Dennis Shen: The precision and usefulness of economic forecasting can be considerably improved.

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An exploration of American economist Dennis Shen’s goal to incentivize more precise forecasting and more efficient capital markets.

Interview by Muhammad Asim

(Photo Credit: Catarina Heeckt)

Where do the shortcomings in modern economics lie? According to Dennis Shen, one significant flaw may be found in forecasting – an area in which the economics profession has consistently struggled to provide accurate predictions. When one examines the forecast assessments made by leading global economic institutions, it becomes fairly evident fairly quickly that their reliability may not live up to their esteemed reputations.

In fact, Shen argues that economic forecasts might not be any more precise than simply taking an arbitrary stab at things. This notion was famously illustrated by University of Pennsylvania researcher Philip E. Tetlock, who likened an industry of economic and financial forecasters to a group of chimpanzees randomly throwing darts at a dartboard. While this analogy may be callous and somewhat exaggerated, Tetlock’s assessment of more than 30,000 forecasts from the 1980s and 1990s revealed that professional forecasters did regrettably just barely outperform such dart-throwing chimps.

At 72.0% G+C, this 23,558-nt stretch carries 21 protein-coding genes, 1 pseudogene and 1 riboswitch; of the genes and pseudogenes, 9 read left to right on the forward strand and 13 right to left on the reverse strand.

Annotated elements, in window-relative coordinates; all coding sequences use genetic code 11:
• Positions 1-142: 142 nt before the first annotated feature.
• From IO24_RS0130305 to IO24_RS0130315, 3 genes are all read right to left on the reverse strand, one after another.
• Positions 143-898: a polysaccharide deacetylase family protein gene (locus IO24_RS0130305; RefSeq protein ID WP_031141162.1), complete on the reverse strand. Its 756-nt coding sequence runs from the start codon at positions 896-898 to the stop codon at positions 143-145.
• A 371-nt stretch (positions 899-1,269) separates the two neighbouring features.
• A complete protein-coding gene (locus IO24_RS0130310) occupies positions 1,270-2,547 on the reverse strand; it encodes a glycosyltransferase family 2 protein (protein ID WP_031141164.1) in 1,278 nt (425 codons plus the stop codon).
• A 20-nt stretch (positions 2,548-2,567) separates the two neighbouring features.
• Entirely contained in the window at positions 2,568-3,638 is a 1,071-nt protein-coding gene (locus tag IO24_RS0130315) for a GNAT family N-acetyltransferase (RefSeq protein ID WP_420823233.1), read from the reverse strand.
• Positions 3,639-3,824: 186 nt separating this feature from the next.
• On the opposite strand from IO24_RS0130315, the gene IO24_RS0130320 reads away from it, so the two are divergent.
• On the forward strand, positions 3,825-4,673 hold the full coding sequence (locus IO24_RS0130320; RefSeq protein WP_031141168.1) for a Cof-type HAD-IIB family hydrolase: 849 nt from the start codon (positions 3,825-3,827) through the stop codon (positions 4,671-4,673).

The issue of imprecise judgment especially applies to longer-run forecasting, where the economics industry appears especially in the dark. For instance, the International Monetary Fund, often considered the central bank of central banks, has a history of consistently failing to project economic downturns accurately beforehand. As a result, it has rarely provided the much-needed early warning signals for the global community. This presents consequences for human lives in the end in just how equipped governments are (or not) for crises that inevitably emerge.

Nevertheless, Shen contends that this state of affairs is not immutable and can certainly be improved on. Economic and political forecasting can be made more dependable, provided that the economics community places a greater degree of prioritization on forecasting accuracy and develops the needed infrastructure for incentivizing institutions to select more-precise analysts and systematically reward talent for producing accurate diagnoses.